This study aimed to compare different methods of evaluating the physiological quality of batches of S. terebinthifolius seeds in order to establish the most effective tests for distinguishing differences in vigor levels between different seed lots.
MATERIAL AND METHODS
This study was carried out at the Seeds Didactic Laboratory, in the Eliseu Maciel Agronomy Faculty, Federal University of Pelotas. Five seed lots collected from the municipalities of Pelotas and Capão do Leão, in Rio Grande do Sul State, were used. The fruits were first submitted to brief friction between two pieces of sandpaper (nº 50) to remove the papyraceous exocarp and facilitate germination.
The following parameters were evaluated for each seed lot: moisture content - performed in an oven at 105 ± 3 °C/24 h, using two subsamples of about 4 g for each lot (Brasil, 1992); germination - four replicates of 50 seeds, kept wrapped in paper towels and moistened in distilled water at a ratio of 2.5 times the dry weight of the paper. They were kept in a Biochemical Oxygen Demand (B.O.D.) germinator at a constant temperature of 20 °C (Medeiros and Zanon, 1998a) for 13 days; first germination count- obtained by counting the number of germinated seeds at 7 days after sowing, quantified during the germination test; germination speed index (GSI) - conducted during the germination test according to Maguire (1962), as the sum of the ratio between the daily number of germinated seeds and the day of evaluation: IVG = G1/N1 + G2/N2 + G3/N3 + ... + Gn/Nn, where G1, G2, G3, ... , Gn = number of germinated seeds on the day of observation, and N1, N2, N3, ... , Nn = the number of days after sowing.; mean germination time (MGT) - conducted during the germination test according to Silva and Nakagawa (1995), in which the results appear in the days following sowing; seedling length - normal seedlings from each repetition were measured and results expressed as mm/seedling; seedling dry matter - normal seedlings from each repetition were packed in paper bags and kept in an oven with forced ventilation, set at 80 °C for 24 hours. The seedlings were weighed with a precision of 0.001 g, and the results expressed in mg/seedling (Nakagawa, 1999); accelerated aging (traditional procedure) - a sufficient quantity of seeds was distributed over an aluminum screen, which was fixed inside each plastic gerbox, forming an individual compartment (mini-camera). Forty mL of distilled water were added to each mini-camera, which was transferred to a B.O.D. germinator at 41 °C for 24, 48 and 72 hours. After each period, four repetitions of 50 seeds were submitted to the germination test, calculating the percentage of normal seedlings obtained 7 days after sowing; accelerated aging (saturated solution of NaCl) - similar to the traditional procedure, but adding 40 mL of a saturated solution of sodium chloride (40g of salt in each 100 mL of distilled water), instead of water, in the bottom of each plastic box, thereby establishing an environment with 76% RH (Jianhua and McDonald, 1996).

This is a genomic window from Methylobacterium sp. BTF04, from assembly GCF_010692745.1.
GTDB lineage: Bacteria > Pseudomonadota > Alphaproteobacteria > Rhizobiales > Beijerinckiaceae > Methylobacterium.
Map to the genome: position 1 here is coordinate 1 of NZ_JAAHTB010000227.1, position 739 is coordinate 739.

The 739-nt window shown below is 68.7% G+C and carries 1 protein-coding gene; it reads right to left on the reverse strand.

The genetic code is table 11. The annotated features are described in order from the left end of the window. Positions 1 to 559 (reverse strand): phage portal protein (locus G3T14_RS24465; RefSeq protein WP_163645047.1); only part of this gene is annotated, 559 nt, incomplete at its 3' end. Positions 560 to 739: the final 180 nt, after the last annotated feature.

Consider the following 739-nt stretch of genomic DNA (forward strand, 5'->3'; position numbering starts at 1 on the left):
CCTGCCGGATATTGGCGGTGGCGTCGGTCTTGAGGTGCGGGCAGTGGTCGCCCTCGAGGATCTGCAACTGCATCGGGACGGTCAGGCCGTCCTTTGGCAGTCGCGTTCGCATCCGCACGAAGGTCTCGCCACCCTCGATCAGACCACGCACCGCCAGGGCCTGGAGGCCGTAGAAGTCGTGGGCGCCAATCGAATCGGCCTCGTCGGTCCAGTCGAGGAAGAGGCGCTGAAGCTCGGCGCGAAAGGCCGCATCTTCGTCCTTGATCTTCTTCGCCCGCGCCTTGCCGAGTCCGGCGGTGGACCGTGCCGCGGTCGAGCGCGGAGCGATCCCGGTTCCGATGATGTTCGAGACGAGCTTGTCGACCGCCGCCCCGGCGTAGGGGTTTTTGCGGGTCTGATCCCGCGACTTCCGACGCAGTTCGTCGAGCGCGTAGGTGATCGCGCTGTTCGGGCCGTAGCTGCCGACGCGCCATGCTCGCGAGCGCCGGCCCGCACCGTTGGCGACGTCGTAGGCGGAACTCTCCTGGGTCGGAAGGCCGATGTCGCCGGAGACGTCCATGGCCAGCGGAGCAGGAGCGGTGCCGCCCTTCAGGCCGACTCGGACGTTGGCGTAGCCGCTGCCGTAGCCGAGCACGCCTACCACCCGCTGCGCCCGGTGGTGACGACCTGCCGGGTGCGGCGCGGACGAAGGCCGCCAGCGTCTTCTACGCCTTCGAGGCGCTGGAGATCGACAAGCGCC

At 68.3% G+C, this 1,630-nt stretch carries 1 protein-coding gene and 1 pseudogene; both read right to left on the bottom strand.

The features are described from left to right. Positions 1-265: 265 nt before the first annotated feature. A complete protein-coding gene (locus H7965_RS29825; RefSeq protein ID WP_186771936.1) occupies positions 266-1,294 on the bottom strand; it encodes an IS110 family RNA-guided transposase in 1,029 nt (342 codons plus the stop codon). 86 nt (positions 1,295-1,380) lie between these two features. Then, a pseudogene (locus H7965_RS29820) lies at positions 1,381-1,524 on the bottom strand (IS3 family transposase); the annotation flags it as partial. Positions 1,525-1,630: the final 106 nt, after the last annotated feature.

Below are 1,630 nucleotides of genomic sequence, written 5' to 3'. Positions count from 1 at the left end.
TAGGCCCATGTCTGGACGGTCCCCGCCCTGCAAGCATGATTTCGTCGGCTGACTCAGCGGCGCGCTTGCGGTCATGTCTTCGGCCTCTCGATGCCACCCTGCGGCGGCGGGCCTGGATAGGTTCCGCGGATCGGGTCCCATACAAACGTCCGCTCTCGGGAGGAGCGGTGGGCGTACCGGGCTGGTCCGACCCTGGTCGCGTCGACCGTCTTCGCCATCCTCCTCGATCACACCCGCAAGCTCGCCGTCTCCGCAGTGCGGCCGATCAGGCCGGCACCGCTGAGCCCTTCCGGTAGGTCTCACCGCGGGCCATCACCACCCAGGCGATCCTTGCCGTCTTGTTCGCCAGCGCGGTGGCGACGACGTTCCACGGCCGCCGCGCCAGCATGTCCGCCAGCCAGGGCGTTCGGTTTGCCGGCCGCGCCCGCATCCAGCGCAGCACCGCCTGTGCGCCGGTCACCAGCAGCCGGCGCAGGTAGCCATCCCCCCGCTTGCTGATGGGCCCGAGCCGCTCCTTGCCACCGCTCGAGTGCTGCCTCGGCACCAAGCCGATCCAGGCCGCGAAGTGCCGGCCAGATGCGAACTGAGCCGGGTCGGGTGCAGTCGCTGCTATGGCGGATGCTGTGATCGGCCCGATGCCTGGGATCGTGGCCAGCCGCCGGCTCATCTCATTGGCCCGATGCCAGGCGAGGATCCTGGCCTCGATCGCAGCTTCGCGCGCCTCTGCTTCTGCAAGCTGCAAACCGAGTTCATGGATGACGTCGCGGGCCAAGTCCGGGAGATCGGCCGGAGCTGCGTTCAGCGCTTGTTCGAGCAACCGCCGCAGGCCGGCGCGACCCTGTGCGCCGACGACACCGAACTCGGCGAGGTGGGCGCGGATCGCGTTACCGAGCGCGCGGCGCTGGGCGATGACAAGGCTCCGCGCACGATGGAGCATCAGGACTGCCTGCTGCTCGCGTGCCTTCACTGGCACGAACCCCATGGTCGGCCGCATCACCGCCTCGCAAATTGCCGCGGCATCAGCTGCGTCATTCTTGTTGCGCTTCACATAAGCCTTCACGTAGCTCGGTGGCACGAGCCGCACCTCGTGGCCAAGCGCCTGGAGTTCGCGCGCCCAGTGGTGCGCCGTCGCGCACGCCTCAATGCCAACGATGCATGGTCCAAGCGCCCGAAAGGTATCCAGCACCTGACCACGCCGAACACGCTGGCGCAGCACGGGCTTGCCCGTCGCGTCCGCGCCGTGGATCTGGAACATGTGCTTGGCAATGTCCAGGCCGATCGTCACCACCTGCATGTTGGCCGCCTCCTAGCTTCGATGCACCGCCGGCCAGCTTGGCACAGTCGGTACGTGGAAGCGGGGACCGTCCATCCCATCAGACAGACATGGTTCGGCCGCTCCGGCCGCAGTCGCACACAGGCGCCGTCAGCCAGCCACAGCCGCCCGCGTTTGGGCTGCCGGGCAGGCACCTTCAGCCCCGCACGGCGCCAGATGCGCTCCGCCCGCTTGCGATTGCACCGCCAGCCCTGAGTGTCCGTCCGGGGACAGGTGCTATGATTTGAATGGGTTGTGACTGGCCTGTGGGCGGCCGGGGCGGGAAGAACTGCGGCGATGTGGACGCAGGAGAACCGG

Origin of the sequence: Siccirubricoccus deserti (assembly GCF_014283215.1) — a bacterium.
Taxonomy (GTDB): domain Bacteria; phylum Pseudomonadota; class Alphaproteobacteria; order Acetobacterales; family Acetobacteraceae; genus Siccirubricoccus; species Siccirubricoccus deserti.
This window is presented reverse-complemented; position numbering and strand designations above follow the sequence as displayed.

The experimental design was completely random, with four replicates and a statistical analysis was made by comparing means using Tukey's test at 5% probability. The values expressed in percentages were transformed into arc sen√x/100 and the data analyzed using the statistical program ESTAT (Kronka and Banzato, 1995).
RESULTS AND DISCUSSION
The results for the moisture content, germination and vigor tests of Schinus terebinthifolius seeds are shown in Table 1. The moisture content of seeds ranged between 11.9 and 13.6%, but the lot with a low content did not differ statistically from those with higher water contents for the seed quality parameters evaluated.
The results of the germination test (Table 1) only showed a significant difference for lot 4, classified as having a low vigor, compared to higher values for lots 1 and 3. In pumpkin seeds, Barros et al., (2002) distinguished different levels of physiological quality for the lots, proving that the germination test is a good indicator of physiological seed quality. However, Bhering et al. (2000) concluded that even when the germination test is a good indicator of seed quality, it did not guarantee high field emergence in cucumber seed lots. This agrees with the results obtained in this study, where although the germination test distinguished between low and high vigor lots, there was no agreement with some vigor tests.
Lot 3, which showed a high value for the germination test, was among the worst lots for first count, seedling dry matter and seedling length. Since the germination test is done under favorable conditions, it does not really predict vigor, and consequently, the seed performance under adverse field conditions (França Neto et al., 1988).